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Correspondence  |   August 2010
Procedure-specific Guidelines
Author Affiliations & Notes
  • Merlin D. Larson, M.D.
  • †University of California, San Francisco, San Francisco, California.
Article Information
Correspondence
Correspondence   |   August 2010
Procedure-specific Guidelines
Anesthesiology 8 2010, Vol.113, 502-503. doi:10.1097/ALN.0b013e3181e74141
Anesthesiology 8 2010, Vol.113, 502-503. doi:10.1097/ALN.0b013e3181e74141
To the Editor:
A recent article on how to improve postoperative pain management states that an epidural is “clearly not appropriate for open hysterectomy.”1 This statement seemed unusual to us, especially considering that one of the authors has previously published articles promoting the benefits of neuraxial block for hysterectomy.2–7 On the basis of some of these prior studies, a low thoracic epidural together with a propofol infusion seems appropriate for the patient who is anxious about vomiting or those who cannot tolerate “pain medicines.” Table 1 in this recent article1 recommends local anesthetic wound infusion for this procedure, but that fails to address opioid use during the procedure.
Hysterectomy is not a single entity. Some hysterectomies can entail lymph node dissections that involve midline incisions above the umbilicus, while others involve very small Pfannenstiel incisions. Likewise, epidural anesthesia is not a single entity. The catheter can be placed in the lumbar or thoracic interspaces, and the drugs and drug combinations are numerous. Indeed, the cited Web site1quotes several unconventional techniques (epidural clonidine, ketamine, neostigmine, lumbar catheters) to support the claim that epidural anesthesia “is not recommended for hysterectomy due to low benefit:risk ratio.” The issue of how to administer the anesthetic should not be decided by referring to a table or a Web site that refers to unusual techniques and then lumping a vast spectrum of operations under a single category designated “hysterectomy.”
The article also states that epidural anesthesia is “clearly not appropriate for nephrectomy.”1 There is no reference for this statement, and the cited Web site has no information on nephrectomy. One might think that some modalities of anesthetic management, such as epidural anesthesia, might be “transferable” into “nephrectomy” from other procedures, similar to what is suggested for the use of gabapentanoids.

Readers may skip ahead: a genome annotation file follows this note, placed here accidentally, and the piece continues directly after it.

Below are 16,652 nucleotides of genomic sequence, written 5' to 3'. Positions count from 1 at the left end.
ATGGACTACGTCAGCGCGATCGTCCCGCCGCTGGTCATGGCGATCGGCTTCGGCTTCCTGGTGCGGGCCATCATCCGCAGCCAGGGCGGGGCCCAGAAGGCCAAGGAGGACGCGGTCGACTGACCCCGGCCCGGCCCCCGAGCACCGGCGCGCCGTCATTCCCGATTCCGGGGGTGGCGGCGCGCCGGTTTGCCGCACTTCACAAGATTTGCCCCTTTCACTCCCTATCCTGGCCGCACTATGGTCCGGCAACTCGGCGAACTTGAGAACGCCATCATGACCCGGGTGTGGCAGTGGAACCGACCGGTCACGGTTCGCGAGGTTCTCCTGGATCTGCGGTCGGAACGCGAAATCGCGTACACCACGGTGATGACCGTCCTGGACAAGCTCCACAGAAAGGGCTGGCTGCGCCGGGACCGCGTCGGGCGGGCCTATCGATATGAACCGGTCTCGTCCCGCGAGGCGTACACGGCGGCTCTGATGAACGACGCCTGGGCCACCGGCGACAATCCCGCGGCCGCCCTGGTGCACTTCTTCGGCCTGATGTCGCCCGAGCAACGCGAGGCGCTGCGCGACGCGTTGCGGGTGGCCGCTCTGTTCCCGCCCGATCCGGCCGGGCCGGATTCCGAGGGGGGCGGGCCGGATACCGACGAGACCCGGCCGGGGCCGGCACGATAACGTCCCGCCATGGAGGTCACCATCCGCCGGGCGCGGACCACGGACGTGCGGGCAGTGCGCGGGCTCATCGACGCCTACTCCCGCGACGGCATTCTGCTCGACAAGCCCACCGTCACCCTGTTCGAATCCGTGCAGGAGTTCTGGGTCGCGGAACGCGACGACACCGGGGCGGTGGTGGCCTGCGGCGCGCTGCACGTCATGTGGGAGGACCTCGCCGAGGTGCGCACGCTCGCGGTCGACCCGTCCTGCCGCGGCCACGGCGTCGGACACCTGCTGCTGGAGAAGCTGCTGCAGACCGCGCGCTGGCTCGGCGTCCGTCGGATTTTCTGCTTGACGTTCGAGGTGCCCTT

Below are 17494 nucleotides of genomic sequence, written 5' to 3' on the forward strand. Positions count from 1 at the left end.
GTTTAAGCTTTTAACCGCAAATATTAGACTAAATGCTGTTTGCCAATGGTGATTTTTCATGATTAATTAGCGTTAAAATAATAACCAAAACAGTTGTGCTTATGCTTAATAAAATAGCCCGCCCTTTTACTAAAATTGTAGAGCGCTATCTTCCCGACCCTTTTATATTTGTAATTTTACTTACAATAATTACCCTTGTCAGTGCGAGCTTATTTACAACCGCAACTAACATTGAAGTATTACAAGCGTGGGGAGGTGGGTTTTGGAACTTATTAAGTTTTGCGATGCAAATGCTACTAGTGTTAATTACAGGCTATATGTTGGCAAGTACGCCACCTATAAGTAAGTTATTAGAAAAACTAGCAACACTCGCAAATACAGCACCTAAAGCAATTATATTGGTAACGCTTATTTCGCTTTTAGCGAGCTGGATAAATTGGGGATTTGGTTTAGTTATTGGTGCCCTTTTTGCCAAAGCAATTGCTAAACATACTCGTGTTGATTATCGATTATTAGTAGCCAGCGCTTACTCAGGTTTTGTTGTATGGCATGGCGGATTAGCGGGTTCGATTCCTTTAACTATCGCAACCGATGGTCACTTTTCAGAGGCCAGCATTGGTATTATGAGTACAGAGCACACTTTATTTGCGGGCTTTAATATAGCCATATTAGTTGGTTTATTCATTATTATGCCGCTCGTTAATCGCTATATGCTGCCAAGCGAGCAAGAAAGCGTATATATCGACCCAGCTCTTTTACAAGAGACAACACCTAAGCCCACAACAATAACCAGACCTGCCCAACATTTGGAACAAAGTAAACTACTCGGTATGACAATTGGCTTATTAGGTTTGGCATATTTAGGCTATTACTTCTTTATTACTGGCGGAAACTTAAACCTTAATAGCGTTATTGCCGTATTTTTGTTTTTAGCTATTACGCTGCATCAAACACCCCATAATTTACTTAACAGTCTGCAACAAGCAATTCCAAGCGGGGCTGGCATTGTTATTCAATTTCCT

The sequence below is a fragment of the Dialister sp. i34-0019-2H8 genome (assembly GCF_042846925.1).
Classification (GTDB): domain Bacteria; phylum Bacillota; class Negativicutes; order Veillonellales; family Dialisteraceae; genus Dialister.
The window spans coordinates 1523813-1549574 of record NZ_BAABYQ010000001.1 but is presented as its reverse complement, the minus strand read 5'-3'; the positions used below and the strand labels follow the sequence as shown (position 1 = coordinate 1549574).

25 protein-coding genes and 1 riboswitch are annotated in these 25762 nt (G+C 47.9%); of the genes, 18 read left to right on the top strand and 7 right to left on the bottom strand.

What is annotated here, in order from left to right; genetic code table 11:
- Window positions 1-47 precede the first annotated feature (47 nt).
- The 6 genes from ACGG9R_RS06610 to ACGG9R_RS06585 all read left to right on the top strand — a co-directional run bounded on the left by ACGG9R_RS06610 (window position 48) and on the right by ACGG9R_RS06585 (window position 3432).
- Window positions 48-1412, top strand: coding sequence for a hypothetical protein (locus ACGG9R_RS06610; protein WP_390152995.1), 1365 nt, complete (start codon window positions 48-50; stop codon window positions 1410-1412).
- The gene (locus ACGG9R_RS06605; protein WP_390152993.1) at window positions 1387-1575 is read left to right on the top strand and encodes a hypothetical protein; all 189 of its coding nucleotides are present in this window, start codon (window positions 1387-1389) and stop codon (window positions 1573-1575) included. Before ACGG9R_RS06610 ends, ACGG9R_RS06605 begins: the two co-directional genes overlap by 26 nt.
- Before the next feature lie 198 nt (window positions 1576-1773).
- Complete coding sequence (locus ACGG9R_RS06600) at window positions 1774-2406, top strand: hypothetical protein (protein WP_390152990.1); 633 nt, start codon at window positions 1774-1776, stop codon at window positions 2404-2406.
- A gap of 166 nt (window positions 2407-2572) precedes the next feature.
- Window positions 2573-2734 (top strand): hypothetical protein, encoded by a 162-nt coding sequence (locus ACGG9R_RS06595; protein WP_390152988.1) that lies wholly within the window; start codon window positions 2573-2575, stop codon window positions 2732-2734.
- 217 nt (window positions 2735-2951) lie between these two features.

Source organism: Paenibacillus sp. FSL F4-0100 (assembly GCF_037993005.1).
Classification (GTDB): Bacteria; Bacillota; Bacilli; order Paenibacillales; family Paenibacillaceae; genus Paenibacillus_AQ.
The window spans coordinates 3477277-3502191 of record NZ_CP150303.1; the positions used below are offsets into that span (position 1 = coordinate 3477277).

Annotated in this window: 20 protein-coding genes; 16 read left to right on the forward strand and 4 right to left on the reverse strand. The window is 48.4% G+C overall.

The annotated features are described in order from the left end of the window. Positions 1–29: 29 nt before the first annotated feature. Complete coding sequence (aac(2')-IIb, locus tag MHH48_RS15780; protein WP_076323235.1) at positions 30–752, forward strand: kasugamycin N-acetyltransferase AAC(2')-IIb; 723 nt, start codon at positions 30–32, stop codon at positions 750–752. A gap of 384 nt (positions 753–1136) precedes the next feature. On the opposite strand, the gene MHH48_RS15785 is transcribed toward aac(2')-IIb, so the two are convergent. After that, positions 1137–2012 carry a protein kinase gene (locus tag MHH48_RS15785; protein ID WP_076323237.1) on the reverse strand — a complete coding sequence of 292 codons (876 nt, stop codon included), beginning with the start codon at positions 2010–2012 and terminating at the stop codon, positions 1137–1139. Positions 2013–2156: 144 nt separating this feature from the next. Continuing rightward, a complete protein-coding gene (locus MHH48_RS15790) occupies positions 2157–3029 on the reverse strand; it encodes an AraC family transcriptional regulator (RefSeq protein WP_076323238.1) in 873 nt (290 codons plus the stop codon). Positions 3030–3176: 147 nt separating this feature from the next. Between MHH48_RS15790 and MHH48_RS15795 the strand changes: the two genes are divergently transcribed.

We do not “give an anesthetic for a nephrectomy.” Rather we “give an anesthetic to a patient  who is having a nephrectomy.” This patient almost always has unique fears and apprehensions that often relate to pain on emergence and/or nausea and vomiting.8–11 If, for example, a patient states that they are intolerant of “pain medicines, like Vicodin® or morphine” because of unpleasant side effects, such as nausea and vomiting or mental status changes, then it would seem appropriate to suggest that the anesthetic could be conducted without these drugs by using an epidural and an infusion of a drug that has antiemetic properties. Another patient scheduled for nephrectomy might fear the experience of severe pain upon awakening from anesthesia. An epidural titrated to cover the surgical wound site12 would essentially guarantee a pain-free emergence that could be accomplished without the (use of and) side effects of opioids. Of course, the patient might also not want to have “a needle in their back”; ideally, all of these issues relating to anesthesia would be thoroughly discussed with the patient during the preoperative interview.
The idea of procedure-based pain therapy (PROSPECT) is reasonable, but the procedure itself may not always be the main factor in deciding how to administer the anesthetic or how to provide for postoperative pain therapy. Other important factors are the skills of the anesthesia provider, the concerns of the patient, and the experience and cooperation of nursing and surgical colleagues.
†University of California, San Francisco, San Francisco, California.
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